This week, as our last entry for Women’s History Month, we are going to look at the exceptional India rubber brokers, the Earles of New York who summered here in South County on Duck Cove, with a special focus on a pair of the proud women of this clan.
The truth is, without a connection to a woman the Earles would have never ended up here at Duck Cove Farm each summer. You see, it was Henry Earle Sr.’s marriage to Mary Pitman, the daughter of Superior Court Judge John Pitman, that brought them here to the breezy shores of the Narragansett Bay in the first place. The Earle summer home was constructed in the 1870s and its grand front porch must have been a perfect spot to relax after a long day out on their yacht, the Gracie, and if Mary (Pitman) Earle wanted to visit with her sister Harriet (Pitman) Greene while the boys were out sailing, all she had to do was stroll across Duck Cove, alit upon the splendid footbridge constructed there by brothers-in-law Randall Greene and Henry Earle for just that purpose. I expect she was on occasion accompanied by her daughter-in-law Alice Morse Earle, wife of her son Henry, who spent summer after summer here as well.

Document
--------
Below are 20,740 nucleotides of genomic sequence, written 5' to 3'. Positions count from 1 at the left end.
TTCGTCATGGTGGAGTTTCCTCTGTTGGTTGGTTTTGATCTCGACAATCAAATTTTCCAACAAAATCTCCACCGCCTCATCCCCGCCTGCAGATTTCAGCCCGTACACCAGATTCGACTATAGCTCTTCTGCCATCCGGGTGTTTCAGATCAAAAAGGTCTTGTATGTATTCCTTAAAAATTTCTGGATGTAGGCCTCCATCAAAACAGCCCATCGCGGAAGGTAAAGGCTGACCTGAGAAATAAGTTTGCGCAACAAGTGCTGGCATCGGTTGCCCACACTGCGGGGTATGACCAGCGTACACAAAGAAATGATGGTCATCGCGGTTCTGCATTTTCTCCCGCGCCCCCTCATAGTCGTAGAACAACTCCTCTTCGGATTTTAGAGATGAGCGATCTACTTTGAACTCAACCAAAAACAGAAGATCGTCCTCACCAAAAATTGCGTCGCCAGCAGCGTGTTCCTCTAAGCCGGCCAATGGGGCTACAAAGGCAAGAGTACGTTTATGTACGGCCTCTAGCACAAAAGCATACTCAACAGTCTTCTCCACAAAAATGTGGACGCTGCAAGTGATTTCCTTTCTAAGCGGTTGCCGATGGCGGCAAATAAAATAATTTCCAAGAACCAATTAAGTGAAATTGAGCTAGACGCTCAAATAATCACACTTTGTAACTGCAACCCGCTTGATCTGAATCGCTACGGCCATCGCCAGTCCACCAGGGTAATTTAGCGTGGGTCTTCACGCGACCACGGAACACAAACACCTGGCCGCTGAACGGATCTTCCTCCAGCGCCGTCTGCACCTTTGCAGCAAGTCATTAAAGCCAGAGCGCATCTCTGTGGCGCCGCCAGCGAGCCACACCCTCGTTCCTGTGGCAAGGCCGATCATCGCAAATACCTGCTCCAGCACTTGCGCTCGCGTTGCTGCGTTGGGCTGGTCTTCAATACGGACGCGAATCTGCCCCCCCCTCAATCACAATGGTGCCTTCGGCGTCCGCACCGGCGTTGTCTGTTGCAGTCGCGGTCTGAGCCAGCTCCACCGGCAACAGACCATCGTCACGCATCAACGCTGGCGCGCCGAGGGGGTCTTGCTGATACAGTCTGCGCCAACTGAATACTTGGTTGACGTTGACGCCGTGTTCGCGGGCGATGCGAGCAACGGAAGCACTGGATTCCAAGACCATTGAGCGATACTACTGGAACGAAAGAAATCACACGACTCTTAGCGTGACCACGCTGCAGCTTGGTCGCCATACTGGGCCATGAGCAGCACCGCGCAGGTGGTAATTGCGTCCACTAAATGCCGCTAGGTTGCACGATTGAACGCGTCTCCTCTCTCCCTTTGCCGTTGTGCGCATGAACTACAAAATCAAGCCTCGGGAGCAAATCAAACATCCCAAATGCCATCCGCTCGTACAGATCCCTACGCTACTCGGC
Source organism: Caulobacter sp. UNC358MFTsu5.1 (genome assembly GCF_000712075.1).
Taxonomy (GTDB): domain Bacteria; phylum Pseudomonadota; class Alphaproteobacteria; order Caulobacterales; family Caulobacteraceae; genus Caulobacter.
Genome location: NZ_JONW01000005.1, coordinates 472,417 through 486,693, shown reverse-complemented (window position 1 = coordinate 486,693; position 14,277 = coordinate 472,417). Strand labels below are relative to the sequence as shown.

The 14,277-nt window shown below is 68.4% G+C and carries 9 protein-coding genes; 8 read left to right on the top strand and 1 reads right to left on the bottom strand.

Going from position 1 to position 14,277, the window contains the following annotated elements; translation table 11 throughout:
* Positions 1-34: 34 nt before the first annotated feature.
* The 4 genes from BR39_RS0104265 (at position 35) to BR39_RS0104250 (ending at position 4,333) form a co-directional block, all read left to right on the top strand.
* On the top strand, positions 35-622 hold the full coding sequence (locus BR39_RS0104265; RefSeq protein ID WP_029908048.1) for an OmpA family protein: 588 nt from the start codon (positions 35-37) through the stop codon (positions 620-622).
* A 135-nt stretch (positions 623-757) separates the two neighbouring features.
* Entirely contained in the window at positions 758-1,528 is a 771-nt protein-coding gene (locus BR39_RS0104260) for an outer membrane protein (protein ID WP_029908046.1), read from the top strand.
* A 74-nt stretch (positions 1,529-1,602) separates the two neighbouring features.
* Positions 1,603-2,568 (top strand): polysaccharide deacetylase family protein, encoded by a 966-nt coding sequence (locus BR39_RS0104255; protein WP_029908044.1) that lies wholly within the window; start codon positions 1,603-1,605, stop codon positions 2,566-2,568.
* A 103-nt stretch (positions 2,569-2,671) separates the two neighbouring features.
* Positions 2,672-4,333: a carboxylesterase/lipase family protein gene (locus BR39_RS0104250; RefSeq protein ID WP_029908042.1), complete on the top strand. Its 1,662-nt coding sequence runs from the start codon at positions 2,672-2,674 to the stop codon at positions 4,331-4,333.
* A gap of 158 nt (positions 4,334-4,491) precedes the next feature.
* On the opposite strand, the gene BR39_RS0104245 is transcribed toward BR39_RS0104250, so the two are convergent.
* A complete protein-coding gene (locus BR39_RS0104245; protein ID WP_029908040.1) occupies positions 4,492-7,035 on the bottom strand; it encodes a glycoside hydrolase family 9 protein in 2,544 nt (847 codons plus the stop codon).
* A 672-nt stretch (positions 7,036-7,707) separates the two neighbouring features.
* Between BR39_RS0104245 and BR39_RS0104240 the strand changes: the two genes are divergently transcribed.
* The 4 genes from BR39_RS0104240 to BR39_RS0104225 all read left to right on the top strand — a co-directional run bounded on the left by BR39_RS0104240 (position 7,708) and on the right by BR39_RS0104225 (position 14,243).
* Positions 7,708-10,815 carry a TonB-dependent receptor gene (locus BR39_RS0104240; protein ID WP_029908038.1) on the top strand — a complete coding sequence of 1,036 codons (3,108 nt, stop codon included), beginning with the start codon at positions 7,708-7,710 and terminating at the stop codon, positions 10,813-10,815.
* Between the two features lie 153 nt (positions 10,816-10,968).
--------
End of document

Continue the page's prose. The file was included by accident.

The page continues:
Alice Morse was the highly educated daughter of a prominent Worcester tool manufacturer when she married Henry Earle Jr. in 1874. They lived in a brick Greek Revival townhouse in Brooklyn and summered here at Duck Cove each year. After raising her four children, Alice, who had a nostalgic penchant for New England history, decided she would become a writer. And write she did. Between 1890 and 1904, she wrote 17 books and 42 magazine articles on subjects that ran the gamut from “Old Stagecoach and Tavern Days” to a book called “old Narragansett,” written largely about the villages of Wickford and Little Rest, to a treatise on Colonial-era punishments. Her motivation, beyond her love of the past, can be described in a quote ascribed to her. “She intensely disliked the way she had been taught history….her childhood textbooks were a series of ill-balanced facts in dull pages,” one of her daughters, Alice, wrote in a memoir written after her mother’s passing. “This indiscreet woman of genius worked and corrected each night until broad daylight, when the maids began their early morning duties.” History writers and critics at the time, most of whom were men, described her work as descriptive and anecdotal books about colonial life that amounted to nothing more than “pots and pans history”. Of course none of those masculine detractors ever mentioned that each one of her books sold in the tens of thousands, and she was truly known, certainly here in Wickford, as an accomplished writer and historian as well as a beloved individual. In January 1909, Alice Morse Earle was involved in a frightening maritime accident as she began an excursion to Egypt when the steamer she was sailing upon, the Republic, was struck in the fog off Nantucket by the ship Florida. Alice was thrown into the water and nearly drowned. She was rescued by Italian sailors from the ship Baltic which was sailing nearby and brought back to shore. She never really recovered from this incident and died less than two years later at the age of 59. She was visiting her son Alexander at the time. Most certainly one of the Earle women who attended Alice’s funeral was her nephew William Earle Jr.’s wife, a young lady she would have known from their shared summers at Duck Cove, Genevieve Winifred Earle.